The Electrical Worker online
June 2012

Main Street Austerity, Or Shared Prosperity?
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Around American kitchen tables, too many working families are still trading anxieties. Never mind that Wall Street and corporate profits have come roaring back — Main Street still grapples daily with an uncertain economic picture and a collective worry when the monthly bills come due.

Some progress has been made. The U.S. auto industry, once on life support, is reclaiming its status as a force in American manufacturing. Unemployment is at the lowest point since early 2009, shortly after President Obama took office. Banks are increasing lending, and a cautiously improving climate for electrical contractors appears to be on the horizon.

But everyday Americans know that we're still not where we need to be. Far too many brothers and sisters are still on the bench or have seen their plants, which sustained their families and communities, get shut down.

Pitched battles in statehouses over the future of public employees' negotiated benefits grab headlines and shift the blame away from the perpetrators of this economic calamity to its victims, such as firefighters, teachers, nurses and others in the helping professions.

Our roads, bridges and schools continue to crumble, while infrastructure spending — once one of the best bipartisan success stories of government accord — has become a nonstarter amongst politicians who believe that austerity will solve all of our problems. And while some private sector jobs are coming back, are they the kind of jobs that will offer workers a path to the middle class?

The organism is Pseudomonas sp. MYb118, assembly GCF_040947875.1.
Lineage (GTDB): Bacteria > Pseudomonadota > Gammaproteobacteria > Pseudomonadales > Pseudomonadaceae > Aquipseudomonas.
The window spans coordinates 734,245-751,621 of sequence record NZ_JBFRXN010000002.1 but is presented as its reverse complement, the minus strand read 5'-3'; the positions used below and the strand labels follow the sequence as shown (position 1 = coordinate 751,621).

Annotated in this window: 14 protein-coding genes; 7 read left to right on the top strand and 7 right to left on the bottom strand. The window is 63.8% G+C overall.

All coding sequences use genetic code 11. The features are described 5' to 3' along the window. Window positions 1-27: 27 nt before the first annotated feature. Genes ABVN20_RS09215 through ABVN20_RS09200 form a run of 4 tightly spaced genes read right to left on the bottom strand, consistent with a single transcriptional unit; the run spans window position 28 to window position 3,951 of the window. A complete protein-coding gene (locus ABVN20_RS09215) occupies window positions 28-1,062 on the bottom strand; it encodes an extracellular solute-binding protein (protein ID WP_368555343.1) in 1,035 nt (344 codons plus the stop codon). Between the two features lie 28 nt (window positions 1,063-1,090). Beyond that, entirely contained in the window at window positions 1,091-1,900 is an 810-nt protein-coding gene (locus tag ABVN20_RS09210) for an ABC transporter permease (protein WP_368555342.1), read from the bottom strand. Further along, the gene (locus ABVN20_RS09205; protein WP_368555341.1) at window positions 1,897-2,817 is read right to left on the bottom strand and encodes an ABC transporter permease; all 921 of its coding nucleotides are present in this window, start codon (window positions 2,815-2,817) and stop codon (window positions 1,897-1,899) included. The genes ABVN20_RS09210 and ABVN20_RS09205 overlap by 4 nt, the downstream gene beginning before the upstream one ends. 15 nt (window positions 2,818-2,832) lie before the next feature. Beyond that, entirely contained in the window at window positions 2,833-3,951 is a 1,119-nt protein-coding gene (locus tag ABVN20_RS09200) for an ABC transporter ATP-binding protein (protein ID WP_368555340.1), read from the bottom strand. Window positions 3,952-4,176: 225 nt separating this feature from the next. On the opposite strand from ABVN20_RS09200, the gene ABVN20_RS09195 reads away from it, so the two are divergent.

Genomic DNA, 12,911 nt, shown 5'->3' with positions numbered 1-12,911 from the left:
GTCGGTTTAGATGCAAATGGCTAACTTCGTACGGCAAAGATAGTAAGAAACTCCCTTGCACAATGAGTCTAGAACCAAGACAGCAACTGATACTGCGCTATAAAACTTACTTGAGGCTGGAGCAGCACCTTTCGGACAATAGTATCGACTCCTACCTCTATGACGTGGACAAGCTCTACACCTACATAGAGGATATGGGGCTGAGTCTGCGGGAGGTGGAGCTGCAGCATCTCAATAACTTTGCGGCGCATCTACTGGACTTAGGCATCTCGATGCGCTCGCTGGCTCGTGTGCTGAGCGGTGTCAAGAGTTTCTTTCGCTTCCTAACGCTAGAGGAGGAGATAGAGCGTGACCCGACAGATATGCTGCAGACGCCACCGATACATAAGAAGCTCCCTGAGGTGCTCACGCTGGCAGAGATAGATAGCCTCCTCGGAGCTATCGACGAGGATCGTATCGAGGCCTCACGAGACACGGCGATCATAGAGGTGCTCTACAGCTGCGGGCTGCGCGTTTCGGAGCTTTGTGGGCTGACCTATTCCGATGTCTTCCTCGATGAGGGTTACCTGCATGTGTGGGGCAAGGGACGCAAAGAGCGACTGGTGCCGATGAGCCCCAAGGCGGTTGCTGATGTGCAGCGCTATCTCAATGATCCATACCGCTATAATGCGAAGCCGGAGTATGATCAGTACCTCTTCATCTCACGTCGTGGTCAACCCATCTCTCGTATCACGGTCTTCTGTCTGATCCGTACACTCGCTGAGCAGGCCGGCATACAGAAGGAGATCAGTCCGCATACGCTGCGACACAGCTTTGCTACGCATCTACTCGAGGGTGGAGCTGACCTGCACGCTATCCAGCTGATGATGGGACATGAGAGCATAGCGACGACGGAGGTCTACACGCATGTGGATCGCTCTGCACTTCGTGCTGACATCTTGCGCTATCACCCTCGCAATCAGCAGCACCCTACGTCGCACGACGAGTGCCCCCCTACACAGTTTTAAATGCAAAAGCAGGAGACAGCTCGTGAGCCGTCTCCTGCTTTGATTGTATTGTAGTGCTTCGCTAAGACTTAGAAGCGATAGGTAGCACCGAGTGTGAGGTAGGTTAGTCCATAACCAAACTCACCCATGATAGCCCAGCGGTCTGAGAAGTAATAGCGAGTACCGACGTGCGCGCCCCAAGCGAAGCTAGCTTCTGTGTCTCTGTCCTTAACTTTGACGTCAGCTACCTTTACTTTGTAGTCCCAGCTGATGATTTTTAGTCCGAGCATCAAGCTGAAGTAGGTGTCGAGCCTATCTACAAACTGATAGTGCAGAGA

In this issue of the Electrical Worker, we analyze the lingering effects of the recession and highlight some recent victories. With elections around the corner, we hope this discussion helps our members make the best choices for their families — choices that uphold the values of fairness and shared prosperity that have made our nation great.

Have suggestions about what we need to do to spur the economy and sustain the middle class? Join the conversation at our Facebook page,

Read more: For More Americans, Low Wages are the New Normal For More Americans, Low Wages are the New Normal

Read more: Q&A on the Economy Q&A on the Economy

Read more: Companies 'Re-Shore' in the South. Is This Good? Companies 'Re-Shore' in the South. Is This Good?

Read more: What Congress Can Do What Congress Can Do


Unemployment is waning and many construction workers are back on the job site — but working families nationwide are still feeling the aftershocks of the recession.